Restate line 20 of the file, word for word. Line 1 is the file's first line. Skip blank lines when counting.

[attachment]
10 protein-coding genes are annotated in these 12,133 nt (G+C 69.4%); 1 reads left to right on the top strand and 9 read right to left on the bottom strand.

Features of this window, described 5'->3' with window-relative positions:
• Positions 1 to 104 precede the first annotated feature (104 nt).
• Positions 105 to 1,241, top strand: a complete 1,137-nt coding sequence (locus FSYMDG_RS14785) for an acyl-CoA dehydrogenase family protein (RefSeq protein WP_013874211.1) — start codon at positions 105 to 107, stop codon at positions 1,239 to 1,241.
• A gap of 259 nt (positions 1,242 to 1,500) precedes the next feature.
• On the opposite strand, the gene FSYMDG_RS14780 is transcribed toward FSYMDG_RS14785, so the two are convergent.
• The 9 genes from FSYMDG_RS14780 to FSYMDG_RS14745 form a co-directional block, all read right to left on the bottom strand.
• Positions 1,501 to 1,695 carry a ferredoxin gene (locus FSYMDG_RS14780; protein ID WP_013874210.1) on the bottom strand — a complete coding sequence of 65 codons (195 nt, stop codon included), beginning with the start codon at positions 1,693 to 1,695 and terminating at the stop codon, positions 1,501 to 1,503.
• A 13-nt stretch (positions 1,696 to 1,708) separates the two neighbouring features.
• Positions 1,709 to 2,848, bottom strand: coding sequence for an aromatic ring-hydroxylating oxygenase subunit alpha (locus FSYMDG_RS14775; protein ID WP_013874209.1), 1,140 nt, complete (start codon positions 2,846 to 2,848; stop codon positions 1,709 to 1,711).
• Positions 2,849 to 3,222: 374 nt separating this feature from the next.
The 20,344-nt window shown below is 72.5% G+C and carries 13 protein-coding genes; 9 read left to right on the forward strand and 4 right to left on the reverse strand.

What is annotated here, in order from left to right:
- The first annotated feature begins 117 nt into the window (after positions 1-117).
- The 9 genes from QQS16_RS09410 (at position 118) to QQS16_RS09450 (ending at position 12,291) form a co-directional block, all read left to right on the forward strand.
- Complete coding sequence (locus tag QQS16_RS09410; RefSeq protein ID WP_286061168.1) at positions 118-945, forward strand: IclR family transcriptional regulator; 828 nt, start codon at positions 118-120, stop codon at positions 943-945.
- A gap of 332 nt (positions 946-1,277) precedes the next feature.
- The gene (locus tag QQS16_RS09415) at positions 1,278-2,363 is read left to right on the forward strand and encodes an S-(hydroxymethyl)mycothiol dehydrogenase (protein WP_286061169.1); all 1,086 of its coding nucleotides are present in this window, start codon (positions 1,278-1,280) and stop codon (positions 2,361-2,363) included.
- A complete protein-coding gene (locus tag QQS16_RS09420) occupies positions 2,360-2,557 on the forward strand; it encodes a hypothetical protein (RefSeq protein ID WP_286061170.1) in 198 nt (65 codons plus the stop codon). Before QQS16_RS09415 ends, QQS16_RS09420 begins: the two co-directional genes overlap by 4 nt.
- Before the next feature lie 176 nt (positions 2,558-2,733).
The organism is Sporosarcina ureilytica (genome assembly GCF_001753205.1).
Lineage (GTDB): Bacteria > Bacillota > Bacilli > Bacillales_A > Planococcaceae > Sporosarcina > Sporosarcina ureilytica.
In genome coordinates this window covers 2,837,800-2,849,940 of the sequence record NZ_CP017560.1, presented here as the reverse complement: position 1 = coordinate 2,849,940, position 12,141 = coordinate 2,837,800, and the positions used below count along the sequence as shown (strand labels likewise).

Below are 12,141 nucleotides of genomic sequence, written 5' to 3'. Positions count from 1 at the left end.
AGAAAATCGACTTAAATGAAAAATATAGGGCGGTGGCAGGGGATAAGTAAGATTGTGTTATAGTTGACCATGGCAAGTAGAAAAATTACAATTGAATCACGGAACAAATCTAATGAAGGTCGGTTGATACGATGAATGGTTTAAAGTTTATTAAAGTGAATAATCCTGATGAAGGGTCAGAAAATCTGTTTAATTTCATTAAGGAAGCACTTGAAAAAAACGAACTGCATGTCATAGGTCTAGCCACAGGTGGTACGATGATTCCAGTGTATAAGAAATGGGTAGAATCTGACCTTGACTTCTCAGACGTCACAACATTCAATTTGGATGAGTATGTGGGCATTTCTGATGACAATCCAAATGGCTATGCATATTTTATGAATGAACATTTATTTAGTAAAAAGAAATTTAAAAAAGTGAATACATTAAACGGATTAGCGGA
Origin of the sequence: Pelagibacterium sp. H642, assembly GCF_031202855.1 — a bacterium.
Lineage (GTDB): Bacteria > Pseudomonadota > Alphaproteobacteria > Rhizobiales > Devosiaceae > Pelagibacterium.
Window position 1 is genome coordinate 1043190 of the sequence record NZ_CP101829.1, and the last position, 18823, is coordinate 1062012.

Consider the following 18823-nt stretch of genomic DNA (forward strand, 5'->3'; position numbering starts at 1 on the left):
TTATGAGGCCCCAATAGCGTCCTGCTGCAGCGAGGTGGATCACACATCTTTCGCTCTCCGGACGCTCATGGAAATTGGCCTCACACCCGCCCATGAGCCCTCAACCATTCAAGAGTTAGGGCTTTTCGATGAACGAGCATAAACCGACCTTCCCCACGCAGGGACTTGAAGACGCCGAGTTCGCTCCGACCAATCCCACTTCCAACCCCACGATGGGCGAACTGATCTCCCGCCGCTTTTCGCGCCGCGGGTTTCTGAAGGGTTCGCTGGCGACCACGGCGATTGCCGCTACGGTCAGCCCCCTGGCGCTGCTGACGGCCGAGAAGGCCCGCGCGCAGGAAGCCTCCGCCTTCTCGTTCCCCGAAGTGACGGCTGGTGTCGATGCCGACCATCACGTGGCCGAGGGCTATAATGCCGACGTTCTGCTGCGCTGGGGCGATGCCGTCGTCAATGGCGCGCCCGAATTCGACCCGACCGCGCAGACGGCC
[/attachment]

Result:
- Before the next feature lie 176 nt (positions 2,558-2,733).